EI Outside the Workplace

EI Outside the Workplace

I spent a great deal of time earlier in the week extolling the virtues of Emotional Intelligence in the workplace. And I still believe there is a significant need for and benefit from increasing our EI/EQ and using that increased knowledge and wisdom in the workplace.

But, let me attempt to make a compelling case, and in fact a greater case, for emotional intelligence outside the office and in the home.

Consider the Emotionally Intelligent Husband

The emotionally intelligent husband is a step above the husband who is not aware of his emotional intelligence nor has he raised his emotional intelligence. What defines an emotionally intelligent husband is one who has figured out a secret to marriage that other husbands haven’t yet. That little secret, although it is actually pretty elementary, can actually be pretty difficult to develop because it requires him to become more aware of his wife and her needs. And this is contrary to human nature and a pop culture that says that it is all about me.

Like many husbands, the emotionally intelligent husband has learned to respect and honor his wife. But here is where the EI husband separates himself from the others. He also knows how to convey that honor and respect to her in ways that are meaningful to her. EI husbands don’t choose the choose the “currency” with which they pay that honor and respect. They use her native “currency” and speak to her in her language.

When a man’s emotional intelligence expands to include the value of reaching out to her in “her language”, he is getting to the root of EI, empathy. And her is the kicker. He will likely make his wife and his family the priority over his career. His values of success have been revised. He will not only understand the details of his wife’s world that is lived apart for many hours each day, but he will incorporate them into his own.

Consider the Emotionally Intelligent Father

This emotional intelligence will not only benefit the marriage. It will also enhance his abilities as a father. He will seek her opinions, her ideas, her experiences of the day and he will be able to discuss his own with her as it relates to the raising of their children.

He will be familiar with what is happening in the lives of his wife and his children. He will not be the father who doesn’t know what’s going on in his own home or who has to be prodded to remember that there is something important going on in his children’s lives this week at school.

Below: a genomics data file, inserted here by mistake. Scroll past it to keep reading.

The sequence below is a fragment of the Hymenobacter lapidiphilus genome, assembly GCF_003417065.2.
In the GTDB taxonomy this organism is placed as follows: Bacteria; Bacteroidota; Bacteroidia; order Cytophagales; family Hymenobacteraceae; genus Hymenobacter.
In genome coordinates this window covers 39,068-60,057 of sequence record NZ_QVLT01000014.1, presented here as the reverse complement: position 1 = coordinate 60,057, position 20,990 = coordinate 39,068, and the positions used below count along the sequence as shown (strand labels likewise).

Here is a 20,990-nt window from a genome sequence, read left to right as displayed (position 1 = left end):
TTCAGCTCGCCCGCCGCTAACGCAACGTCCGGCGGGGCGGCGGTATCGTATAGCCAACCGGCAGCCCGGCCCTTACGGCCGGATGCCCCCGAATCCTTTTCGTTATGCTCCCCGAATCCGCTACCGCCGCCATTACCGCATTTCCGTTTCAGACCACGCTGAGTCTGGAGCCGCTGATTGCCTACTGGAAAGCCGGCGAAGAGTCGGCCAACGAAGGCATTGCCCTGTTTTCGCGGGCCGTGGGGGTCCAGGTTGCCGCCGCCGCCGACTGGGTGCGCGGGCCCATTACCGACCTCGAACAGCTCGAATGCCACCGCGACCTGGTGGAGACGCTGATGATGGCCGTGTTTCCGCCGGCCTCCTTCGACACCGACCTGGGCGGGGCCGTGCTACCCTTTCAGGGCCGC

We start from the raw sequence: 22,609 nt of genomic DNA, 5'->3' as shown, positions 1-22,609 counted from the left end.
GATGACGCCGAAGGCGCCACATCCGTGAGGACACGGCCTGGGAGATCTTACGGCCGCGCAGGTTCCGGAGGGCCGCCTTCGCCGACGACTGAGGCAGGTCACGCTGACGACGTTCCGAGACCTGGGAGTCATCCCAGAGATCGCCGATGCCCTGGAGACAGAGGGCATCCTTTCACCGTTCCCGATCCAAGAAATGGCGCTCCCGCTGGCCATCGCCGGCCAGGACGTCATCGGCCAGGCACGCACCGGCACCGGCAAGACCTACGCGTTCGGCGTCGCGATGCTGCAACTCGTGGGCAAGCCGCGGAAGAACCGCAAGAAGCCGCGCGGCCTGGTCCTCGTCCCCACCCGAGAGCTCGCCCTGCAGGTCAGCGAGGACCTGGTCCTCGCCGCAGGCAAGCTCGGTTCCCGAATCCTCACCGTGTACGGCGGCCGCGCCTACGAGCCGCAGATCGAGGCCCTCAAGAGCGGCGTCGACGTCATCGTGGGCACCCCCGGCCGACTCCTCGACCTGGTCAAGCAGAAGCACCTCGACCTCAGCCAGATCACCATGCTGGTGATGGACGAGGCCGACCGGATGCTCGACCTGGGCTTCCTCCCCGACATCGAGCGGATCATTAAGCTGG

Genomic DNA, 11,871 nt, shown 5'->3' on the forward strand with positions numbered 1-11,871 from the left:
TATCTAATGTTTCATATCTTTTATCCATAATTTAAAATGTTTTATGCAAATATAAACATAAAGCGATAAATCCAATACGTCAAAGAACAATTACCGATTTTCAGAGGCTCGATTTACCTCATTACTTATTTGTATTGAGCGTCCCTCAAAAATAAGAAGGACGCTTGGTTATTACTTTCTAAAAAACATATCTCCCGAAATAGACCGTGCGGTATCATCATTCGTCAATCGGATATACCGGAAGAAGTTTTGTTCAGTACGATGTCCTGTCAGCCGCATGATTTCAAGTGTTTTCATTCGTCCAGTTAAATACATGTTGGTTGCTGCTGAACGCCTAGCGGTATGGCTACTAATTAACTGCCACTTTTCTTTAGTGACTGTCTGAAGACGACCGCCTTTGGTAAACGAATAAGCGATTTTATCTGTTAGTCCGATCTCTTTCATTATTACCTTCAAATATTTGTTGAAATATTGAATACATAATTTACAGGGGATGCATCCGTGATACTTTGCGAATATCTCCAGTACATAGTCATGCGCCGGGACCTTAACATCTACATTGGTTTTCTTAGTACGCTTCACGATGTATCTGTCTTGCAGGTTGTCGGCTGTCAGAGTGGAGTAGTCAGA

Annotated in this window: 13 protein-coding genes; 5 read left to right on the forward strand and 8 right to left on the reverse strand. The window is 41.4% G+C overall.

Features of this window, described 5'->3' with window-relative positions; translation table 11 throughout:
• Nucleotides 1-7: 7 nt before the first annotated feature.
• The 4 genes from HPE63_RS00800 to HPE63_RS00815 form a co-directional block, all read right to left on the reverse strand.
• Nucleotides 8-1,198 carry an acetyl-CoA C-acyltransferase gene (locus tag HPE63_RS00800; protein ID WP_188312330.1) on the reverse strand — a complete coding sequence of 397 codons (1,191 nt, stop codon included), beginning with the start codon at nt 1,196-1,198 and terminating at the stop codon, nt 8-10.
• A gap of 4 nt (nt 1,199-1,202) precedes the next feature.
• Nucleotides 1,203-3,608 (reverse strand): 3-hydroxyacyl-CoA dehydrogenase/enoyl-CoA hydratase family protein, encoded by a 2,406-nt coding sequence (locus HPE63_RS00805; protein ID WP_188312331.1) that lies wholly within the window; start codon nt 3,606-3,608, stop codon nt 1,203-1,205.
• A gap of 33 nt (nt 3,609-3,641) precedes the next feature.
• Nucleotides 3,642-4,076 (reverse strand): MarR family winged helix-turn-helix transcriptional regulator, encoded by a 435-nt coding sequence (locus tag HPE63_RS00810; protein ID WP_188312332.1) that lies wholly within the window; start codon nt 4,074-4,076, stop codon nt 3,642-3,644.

He will know his children’s friends, He will know their teachers at school, he will have time for his family, and his family’s happiness is paramount to him. He will not be like the father about which the Harris County Courts recently opined. They reasoned that “just because a man is a terrible husband and leaves his wife and family, that doesn’t automatically make him a bad father.” Nonsense! It has everything to do with his character as both a husband and a father.

What is the Leadership Lesson Here?

I don’t know if it is so much a lesson as it is a narrative. It is a story woven through a successful marriage. It is the story of a man whose love for his wife was so great that he spent the same energy to “keep her” that he spent “pursuing her.”

And the story has a really happy ending when a husband and wife have a high emotional intelligence and they share the benefits of it together in raising their children.

Do you want to know more about how to increase your Emotional Intelligence?  If so, just click this link and reach out to me.

Sen an email to Kevin and talk about EI for husbands and fathers

I would love to work with you to become more aware and in tune with your wife and your children.


Photo credit: iLikePhotos! / Foter / CC BY

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I am the husband of a beautiful and wonderful woman. I am the father of two of the greatest kids on the planet. I am a father-in-law to a great young woman. And I am Papa to three very special grandchildren. In my spare time I am an active blogger and writer. And if there is any time left over, I work with small non-profit organizations and churches on the topics of change management, crisis intervention and leadership development.

Please note: I reserve the right to delete comments that are offensive or off-topic.